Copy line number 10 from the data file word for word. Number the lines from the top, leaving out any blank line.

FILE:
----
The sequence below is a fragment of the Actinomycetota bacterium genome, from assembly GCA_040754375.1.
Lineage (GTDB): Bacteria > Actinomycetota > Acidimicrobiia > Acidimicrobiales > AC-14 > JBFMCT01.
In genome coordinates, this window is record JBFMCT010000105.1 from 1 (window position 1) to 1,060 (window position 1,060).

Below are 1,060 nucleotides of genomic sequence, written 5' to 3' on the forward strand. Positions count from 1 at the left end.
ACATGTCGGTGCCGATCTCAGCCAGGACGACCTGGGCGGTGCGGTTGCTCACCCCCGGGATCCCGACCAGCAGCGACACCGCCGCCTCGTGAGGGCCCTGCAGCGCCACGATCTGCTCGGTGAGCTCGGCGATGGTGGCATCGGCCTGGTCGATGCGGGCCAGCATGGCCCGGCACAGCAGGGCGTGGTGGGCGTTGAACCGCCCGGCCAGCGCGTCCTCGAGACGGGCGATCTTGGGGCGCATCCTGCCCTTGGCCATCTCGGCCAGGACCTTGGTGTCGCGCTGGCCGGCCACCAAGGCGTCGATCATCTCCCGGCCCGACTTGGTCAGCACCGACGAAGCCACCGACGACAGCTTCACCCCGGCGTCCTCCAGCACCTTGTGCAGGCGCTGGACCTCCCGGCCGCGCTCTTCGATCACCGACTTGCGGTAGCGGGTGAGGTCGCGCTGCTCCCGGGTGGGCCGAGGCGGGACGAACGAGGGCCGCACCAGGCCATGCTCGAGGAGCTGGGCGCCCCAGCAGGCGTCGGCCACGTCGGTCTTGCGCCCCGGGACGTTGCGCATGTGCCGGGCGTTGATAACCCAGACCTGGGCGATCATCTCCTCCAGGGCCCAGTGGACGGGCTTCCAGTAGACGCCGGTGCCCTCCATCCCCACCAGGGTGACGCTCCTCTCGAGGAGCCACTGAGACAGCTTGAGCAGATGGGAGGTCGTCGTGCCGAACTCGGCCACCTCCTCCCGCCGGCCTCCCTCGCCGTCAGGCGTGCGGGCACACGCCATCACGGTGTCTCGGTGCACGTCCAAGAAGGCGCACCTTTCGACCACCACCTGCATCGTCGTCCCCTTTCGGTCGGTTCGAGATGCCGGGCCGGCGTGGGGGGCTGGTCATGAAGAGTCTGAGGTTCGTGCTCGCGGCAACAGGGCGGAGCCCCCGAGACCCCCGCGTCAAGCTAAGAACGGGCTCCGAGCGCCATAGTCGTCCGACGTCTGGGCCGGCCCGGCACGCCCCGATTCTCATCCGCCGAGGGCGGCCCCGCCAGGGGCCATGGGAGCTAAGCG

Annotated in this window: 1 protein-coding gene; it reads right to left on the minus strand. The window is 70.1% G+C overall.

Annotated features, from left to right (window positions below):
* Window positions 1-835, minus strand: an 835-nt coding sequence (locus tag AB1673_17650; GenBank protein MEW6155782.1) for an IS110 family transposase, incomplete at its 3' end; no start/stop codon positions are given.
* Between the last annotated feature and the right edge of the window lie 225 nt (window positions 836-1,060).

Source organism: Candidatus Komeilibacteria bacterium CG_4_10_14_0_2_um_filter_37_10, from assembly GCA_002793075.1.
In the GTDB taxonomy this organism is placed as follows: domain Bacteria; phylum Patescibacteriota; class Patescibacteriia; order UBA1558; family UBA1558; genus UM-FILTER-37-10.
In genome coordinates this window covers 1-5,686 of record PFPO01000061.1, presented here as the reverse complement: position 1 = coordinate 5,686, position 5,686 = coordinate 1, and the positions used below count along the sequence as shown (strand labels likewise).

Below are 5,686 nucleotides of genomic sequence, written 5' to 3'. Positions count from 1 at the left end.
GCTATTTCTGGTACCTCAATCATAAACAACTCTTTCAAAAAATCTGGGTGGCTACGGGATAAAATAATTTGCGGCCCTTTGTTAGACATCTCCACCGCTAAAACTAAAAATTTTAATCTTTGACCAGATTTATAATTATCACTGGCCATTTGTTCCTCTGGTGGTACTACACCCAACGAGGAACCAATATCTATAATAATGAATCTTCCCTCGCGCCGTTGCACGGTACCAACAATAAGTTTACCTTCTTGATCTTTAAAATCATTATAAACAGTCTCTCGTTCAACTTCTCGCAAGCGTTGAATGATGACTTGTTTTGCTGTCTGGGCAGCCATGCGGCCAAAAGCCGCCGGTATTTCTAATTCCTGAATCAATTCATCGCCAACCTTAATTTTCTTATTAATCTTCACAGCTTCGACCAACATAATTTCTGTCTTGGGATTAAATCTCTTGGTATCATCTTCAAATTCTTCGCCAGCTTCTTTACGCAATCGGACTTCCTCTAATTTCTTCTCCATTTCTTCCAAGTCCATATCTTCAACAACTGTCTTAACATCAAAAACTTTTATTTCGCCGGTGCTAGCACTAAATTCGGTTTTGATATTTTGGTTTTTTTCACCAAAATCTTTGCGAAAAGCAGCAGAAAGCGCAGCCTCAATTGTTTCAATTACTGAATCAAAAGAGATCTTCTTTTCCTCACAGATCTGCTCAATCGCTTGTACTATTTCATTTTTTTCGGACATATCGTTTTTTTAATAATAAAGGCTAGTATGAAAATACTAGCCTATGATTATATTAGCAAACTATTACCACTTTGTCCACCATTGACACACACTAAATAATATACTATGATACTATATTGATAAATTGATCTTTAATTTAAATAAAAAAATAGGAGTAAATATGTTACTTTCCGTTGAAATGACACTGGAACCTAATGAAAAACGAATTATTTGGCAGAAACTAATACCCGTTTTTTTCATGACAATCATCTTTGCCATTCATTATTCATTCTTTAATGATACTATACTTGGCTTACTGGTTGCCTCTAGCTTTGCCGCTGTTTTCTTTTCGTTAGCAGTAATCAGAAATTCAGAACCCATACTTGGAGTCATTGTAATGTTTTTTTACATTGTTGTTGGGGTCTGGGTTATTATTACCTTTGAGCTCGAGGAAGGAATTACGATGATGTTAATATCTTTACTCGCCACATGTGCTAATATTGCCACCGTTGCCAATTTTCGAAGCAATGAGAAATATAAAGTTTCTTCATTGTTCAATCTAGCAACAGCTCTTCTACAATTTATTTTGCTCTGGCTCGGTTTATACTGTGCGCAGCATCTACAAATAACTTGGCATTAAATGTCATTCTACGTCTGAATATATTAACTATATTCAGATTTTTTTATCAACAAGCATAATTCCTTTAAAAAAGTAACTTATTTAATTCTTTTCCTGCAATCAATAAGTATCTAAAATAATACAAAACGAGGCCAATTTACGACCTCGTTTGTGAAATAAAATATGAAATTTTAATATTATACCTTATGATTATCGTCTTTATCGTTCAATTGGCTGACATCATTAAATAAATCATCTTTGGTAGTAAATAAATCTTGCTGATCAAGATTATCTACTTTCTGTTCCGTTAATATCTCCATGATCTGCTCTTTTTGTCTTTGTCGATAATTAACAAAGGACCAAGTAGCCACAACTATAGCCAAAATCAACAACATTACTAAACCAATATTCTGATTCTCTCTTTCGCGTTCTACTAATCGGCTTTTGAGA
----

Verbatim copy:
Source organism: Candidatus Komeilibacteria bacterium CG_4_10_14_0_2_um_filter_37_10, from assembly GCA_002793075.1.